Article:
2 A child’s phone as a junk food marketer
Recognising that food marketing influences children and young people’s food preferences and their eating, the UK has introduced rules that try to reduce marketing of junk foods to children and young people. By international standards, these rules are quite strict – yet so far, their impact is still weak. How can that be?
Audits of television advertising after the first regulations were introduced in 2007 have shown that children’s exposure to such advertising actually increased. This was because regulations targeted programmes that were made specifically for children, yet children and young people also view a lot of other programmes – and advertising for junk food increased around these, such as around sports programmes and shows after 6pm.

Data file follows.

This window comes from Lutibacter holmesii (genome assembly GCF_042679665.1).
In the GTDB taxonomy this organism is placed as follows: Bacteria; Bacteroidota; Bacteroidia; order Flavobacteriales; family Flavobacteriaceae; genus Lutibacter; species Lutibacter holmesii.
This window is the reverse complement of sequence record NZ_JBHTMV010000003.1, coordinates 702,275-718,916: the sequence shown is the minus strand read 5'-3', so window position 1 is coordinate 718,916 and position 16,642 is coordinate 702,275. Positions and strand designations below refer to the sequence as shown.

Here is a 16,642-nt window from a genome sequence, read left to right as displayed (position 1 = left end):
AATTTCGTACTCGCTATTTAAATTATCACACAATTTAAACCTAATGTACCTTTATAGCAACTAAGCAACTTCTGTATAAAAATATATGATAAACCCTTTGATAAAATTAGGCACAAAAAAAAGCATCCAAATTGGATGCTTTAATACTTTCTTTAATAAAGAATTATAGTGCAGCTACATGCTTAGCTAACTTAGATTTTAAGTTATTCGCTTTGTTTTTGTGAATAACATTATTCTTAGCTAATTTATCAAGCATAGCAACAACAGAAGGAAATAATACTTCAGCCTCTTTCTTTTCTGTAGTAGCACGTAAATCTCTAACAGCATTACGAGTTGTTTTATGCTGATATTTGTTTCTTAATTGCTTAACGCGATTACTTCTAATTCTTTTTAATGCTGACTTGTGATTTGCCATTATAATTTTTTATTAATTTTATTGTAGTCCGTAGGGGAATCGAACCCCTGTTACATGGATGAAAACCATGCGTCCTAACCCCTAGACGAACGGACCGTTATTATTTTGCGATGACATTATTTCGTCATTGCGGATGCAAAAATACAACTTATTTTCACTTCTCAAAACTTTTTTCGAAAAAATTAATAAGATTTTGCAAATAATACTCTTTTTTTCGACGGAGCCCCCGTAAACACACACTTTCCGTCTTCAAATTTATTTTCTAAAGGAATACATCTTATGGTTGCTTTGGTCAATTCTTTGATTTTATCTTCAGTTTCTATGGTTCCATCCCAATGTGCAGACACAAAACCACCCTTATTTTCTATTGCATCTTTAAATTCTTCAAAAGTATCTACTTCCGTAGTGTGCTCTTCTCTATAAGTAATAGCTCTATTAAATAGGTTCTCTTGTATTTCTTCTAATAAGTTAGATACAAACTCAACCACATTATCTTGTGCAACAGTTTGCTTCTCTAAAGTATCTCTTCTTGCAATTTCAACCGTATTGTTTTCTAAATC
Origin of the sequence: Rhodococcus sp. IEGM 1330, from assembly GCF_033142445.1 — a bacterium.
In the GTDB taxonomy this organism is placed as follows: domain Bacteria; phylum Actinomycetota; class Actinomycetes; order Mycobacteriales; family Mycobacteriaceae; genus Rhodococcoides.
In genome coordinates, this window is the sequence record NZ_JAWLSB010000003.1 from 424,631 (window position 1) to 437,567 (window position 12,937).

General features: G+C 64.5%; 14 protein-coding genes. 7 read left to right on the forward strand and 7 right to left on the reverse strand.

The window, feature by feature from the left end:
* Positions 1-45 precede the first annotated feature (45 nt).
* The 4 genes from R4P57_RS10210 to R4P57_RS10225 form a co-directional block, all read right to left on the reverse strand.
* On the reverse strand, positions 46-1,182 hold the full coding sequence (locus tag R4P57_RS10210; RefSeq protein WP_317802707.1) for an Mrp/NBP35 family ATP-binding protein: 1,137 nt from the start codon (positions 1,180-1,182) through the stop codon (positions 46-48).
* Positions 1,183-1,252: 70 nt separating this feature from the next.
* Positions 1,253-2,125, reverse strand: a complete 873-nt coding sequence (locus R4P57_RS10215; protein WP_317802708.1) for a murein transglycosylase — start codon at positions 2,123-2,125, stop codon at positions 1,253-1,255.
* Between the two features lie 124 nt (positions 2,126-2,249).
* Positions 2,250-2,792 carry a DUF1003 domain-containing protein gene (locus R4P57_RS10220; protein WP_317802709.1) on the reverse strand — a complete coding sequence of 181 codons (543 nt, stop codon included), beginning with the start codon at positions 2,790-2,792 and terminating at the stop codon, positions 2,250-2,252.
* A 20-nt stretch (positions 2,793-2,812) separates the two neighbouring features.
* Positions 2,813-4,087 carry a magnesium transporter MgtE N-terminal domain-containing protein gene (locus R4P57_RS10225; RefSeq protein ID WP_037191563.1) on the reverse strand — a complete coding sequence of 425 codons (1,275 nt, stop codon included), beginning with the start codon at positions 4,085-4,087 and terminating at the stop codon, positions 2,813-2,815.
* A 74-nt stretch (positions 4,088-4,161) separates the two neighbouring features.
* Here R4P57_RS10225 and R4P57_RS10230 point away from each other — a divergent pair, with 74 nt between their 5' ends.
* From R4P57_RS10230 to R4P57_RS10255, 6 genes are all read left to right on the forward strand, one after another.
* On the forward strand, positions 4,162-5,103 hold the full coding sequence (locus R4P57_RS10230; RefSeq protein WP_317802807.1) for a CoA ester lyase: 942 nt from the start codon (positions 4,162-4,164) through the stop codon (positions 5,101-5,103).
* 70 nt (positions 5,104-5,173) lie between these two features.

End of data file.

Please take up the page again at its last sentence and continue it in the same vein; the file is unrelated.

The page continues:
During the Covid pandemic in 2020, links for Covid outcomes to obesity began to be understood. The UK government announced it would reduce how children are ‘bombarded by advertisements and promotions for food’ () by introducing a 9pm watershed for unhealthy advertising on television – but also online. This is due to be introduced in 2022 and it remains to be seen what kind of impact this will have.
Elsewhere in the world, regulation of unhealthy food promotion in digital media is almost completely absent (see Tackling food marketing to children in a digital world). In a world of overweight and obesity, the opportunity this presents for brands to build relationships with children and promote unhealthy foods is a concern.
So where do kids see junk food marketing online? Find out in the following video.